Complainant prays that upon final hearing, the court will decree that the purported sale to respondent Davis is void and of no effect, and that title to the disputed forty acres of land is in complainant, and that the deed to Davis be cancelled of record, and for general relief.

To the bill of complaint, respondent Davis interposed an answer which admitted the formal allegations of the bill and the further fact that he purchased the land involved when it was sold under an order of the Circuit Court, in Equity, of St. Clair County, and denied all other material allegations of the bill.

Later, respondent Davis filed a crossbill.

In substance, the cross-bill alleges that cross-complainant Davis acquired title to the lands involved, by virtue of a deed to him executed by L. S. Putman, as executor of the estate of J. W. Putman, deceased, and which deed was later confirmed by a decree of the Circuit Court in Equity of St. Clair County.

Cross-complainant prayed that a decree be entered awarding him possession of the lands involved and $500 for its detention, and for general relief.

This appeal is from the decree of the court below overruling the demurrer to the cross-bill.

In short, as we view it, the cross-bill simply asserts that cross-complainant, Davis, holds legal title to the land involved by virtue of a deed, executed by competent parties and confirmed by the court conveying it to him. It asserts no right not available on bill and answer. The aid and office of a cross-bill therefore was not required. The relief prayed for in the cross-bill is the same relief sought by the ejectment suit filed on the law side of the court.

Section 155 of Title 13, Code of Alabama 1940, reads:

"When cause retransferred.—Whenever any cause on the motion or application of any party thereto is transferred as provided by this article, and the party moving for such transfer fails to establish or maintain the question, right or defense asserted by him and the cause cannot then be finally disposed of on the side of the court to which the same was transferred, the judge hearing the cause shall so state in his judgment or decree, but shall not dismiss the cause and shall direct in such judgment or decree that the cause be retransferred to the side of the court in which the same was originally filed and shall tax all the costs then accrued against the party who moved or applied for a transfer of the cause and failed to establish or maintain the question, right or defense asserted by him. When any cause is so retransferred, it shall thereupon be docketed on the side of the court in which originally filed and proceed to final judgment for decree therein, and on an appeal from the final judgment or decree in the cause, error may be assigned by the party aggrieved on the judgment or decree of the court retransferring the cause to the side of the court in which the same was originally filed."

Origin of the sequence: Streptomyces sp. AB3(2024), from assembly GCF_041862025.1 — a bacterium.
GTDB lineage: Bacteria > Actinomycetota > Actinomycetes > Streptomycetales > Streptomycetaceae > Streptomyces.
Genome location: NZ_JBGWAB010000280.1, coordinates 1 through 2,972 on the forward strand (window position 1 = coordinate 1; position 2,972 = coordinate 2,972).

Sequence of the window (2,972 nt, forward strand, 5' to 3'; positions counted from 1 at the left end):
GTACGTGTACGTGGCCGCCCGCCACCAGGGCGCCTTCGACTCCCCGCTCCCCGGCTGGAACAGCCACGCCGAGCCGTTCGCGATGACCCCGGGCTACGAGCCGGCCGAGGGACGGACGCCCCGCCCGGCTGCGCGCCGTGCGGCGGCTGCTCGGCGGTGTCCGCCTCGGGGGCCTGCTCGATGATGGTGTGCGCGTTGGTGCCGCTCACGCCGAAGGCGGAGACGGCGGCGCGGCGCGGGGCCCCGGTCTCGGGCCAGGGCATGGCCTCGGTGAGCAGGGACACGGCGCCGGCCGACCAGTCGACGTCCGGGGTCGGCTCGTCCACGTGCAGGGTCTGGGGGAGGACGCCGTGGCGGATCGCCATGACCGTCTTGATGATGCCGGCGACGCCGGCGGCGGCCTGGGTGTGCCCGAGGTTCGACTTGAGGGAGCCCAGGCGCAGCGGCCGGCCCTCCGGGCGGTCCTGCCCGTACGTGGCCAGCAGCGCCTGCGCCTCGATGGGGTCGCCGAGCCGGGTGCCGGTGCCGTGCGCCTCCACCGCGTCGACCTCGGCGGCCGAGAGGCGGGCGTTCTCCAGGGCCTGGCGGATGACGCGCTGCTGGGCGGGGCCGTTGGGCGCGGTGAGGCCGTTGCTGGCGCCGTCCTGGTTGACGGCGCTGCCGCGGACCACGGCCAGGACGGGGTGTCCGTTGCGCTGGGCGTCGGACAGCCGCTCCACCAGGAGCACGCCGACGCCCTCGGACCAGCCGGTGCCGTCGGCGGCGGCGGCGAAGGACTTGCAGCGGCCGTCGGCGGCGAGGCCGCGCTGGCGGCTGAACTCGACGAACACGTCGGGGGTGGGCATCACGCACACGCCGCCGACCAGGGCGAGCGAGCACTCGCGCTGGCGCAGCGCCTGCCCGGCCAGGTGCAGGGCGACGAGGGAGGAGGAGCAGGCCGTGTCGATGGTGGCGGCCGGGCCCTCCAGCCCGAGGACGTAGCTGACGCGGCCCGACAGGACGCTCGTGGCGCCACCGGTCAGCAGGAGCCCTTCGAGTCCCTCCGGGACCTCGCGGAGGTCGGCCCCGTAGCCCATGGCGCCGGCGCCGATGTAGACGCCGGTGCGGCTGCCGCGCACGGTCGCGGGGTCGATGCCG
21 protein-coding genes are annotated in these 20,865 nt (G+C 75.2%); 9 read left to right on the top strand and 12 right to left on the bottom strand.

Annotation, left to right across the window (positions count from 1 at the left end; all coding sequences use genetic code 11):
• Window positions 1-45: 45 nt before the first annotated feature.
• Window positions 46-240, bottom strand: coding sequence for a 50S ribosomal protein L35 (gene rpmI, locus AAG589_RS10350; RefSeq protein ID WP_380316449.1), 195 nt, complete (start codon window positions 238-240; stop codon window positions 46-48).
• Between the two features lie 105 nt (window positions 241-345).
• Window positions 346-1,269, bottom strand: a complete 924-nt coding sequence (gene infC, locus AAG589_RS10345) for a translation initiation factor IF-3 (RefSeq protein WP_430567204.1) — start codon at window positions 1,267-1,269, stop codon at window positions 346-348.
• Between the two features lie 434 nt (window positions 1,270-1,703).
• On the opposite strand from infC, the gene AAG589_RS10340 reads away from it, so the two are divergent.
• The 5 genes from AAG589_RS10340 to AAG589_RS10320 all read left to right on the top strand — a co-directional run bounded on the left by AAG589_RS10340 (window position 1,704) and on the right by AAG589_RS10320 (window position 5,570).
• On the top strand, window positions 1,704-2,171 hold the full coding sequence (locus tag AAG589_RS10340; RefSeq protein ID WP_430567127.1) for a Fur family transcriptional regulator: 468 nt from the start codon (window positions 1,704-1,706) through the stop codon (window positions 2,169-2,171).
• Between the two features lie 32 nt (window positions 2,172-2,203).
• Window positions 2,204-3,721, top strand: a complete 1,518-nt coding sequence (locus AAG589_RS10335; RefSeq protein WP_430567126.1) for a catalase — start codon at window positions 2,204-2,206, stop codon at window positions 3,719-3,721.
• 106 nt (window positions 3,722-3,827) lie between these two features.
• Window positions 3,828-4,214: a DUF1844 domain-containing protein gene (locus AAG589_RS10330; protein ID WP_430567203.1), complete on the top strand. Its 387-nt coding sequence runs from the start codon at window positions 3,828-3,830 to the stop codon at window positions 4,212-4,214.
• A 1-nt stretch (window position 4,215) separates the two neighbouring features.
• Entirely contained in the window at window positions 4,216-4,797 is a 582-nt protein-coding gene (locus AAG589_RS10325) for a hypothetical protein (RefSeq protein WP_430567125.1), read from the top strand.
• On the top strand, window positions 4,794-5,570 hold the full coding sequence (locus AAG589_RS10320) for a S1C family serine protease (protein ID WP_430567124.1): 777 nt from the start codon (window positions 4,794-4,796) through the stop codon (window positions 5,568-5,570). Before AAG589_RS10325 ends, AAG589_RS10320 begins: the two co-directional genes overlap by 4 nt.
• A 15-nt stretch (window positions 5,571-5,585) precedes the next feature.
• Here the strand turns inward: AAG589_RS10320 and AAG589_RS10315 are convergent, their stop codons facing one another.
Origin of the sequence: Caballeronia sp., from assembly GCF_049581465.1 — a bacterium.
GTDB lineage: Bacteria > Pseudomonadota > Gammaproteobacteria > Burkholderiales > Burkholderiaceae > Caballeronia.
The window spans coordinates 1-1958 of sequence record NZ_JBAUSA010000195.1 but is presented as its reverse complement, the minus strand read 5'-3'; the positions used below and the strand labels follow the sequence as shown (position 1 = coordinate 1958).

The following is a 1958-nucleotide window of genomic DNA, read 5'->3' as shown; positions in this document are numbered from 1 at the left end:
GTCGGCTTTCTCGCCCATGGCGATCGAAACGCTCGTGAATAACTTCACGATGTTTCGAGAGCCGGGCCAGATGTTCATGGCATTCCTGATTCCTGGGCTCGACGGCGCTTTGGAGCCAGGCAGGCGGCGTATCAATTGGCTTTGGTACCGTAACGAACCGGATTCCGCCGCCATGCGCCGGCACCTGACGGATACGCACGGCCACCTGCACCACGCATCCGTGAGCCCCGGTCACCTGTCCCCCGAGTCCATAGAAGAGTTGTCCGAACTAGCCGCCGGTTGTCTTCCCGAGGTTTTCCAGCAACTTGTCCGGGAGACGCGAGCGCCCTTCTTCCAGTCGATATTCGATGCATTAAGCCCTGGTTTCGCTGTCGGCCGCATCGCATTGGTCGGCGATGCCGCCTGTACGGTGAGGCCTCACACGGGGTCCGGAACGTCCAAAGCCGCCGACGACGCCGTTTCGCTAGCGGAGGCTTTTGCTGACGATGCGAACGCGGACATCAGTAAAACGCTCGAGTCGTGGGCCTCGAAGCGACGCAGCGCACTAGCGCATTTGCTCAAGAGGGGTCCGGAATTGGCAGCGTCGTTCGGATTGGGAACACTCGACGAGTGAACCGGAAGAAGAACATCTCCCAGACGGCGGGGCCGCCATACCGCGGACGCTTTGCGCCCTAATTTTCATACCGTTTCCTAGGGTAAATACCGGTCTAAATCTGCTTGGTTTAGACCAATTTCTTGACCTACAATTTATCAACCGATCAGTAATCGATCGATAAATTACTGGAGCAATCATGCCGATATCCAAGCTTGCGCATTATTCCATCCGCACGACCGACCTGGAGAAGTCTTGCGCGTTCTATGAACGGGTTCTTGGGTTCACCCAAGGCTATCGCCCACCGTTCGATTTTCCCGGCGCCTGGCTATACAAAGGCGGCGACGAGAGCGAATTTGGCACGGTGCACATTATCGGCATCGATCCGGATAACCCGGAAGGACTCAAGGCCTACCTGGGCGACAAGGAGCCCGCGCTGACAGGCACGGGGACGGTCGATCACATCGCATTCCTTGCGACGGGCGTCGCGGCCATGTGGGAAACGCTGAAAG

Under the issues raised by the pleadings in this case, if the equity of the bill of complaint is proved, the cross-bill must, of necessity, fail. If complainant fails to prove the allegations of his bill, the crossbill, presenting a purely legal demand, would have to be retransferred to the law side of the docket under the provisions of section 155, supra. Emens v. Stephens, 233 Ala. 295, 172 So. 95. See also, Perry v. Warnock, 246 Ala. 470, 20 So.2d 867; Grove v. Robertson, 255 Ala. 346, 51 So.2d 528; Dean v. Griffith, Ala.Sup., 57 So.2d 545.

The demurrer to the cross-bill taking the point should have been sustained.

Reversed and remanded.